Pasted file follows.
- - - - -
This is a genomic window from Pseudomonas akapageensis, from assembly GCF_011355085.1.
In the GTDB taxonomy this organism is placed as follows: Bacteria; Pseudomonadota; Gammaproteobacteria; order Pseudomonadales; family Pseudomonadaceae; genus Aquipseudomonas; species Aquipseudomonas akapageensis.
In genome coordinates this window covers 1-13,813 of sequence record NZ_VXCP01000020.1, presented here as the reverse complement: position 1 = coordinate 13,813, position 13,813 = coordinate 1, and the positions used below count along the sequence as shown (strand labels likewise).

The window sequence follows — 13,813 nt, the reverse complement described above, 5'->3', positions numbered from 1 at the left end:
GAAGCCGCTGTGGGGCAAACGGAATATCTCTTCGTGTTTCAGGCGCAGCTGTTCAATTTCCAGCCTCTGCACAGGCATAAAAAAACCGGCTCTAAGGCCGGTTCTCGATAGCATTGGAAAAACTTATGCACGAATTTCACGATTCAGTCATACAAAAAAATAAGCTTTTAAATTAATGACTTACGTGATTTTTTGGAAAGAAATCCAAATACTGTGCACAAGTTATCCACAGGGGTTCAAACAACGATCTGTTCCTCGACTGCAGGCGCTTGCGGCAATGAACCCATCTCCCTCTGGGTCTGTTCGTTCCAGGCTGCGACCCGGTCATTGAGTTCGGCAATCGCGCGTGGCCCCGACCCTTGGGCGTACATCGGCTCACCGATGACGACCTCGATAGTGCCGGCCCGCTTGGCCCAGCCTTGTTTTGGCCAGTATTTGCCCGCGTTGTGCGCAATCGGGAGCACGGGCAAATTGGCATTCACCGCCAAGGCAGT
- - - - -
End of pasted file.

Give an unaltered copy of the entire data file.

This is a genomic window from Pseudomonas akapageensis, from assembly GCF_011355085.1.
In the GTDB taxonomy this organism is placed as follows: Bacteria; Pseudomonadota; Gammaproteobacteria; order Pseudomonadales; family Pseudomonadaceae; genus Aquipseudomonas; species Aquipseudomonas akapageensis.
In genome coordinates this window covers 1-13,813 of sequence record NZ_VXCP01000020.1, presented here as the reverse complement: position 1 = coordinate 13,813, position 13,813 = coordinate 1, and the positions used below count along the sequence as shown (strand labels likewise).

The window sequence follows — 13,813 nt, the reverse complement described above, 5'->3', positions numbered from 1 at the left end:
GAAGCCGCTGTGGGGCAAACGGAATATCTCTTCGTGTTTCAGGCGCAGCTGTTCAATTTCCAGCCTCTGCACAGGCATAAAAAAACCGGCTCTAAGGCCGGTTCTCGATAGCATTGGAAAAACTTATGCACGAATTTCACGATTCAGTCATACAAAAAAATAAGCTTTTAAATTAATGACTTACGTGATTTTTTGGAAAGAAATCCAAATACTGTGCACAAGTTATCCACAGGGGTTCAAACAACGATCTGTTCCTCGACTGCAGGCGCTTGCGGCAATGAACCCATCTCCCTCTGGGTCTGTTCGTTCCAGGCTGCGACCCGGTCATTGAGTTCGGCAATCGCGCGTGGCCCCGACCCTTGGGCGTACATCGGCTCACCGATGACGACCTCGATAGTGCCGGCCCGCTTGGCCCAGCCTTGTTTTGGCCAGTATTTGCCCGCGTTGTGCGCAATCGGGAGCACGGGCAAATTGGCATTCACCGCCAAGGCAGT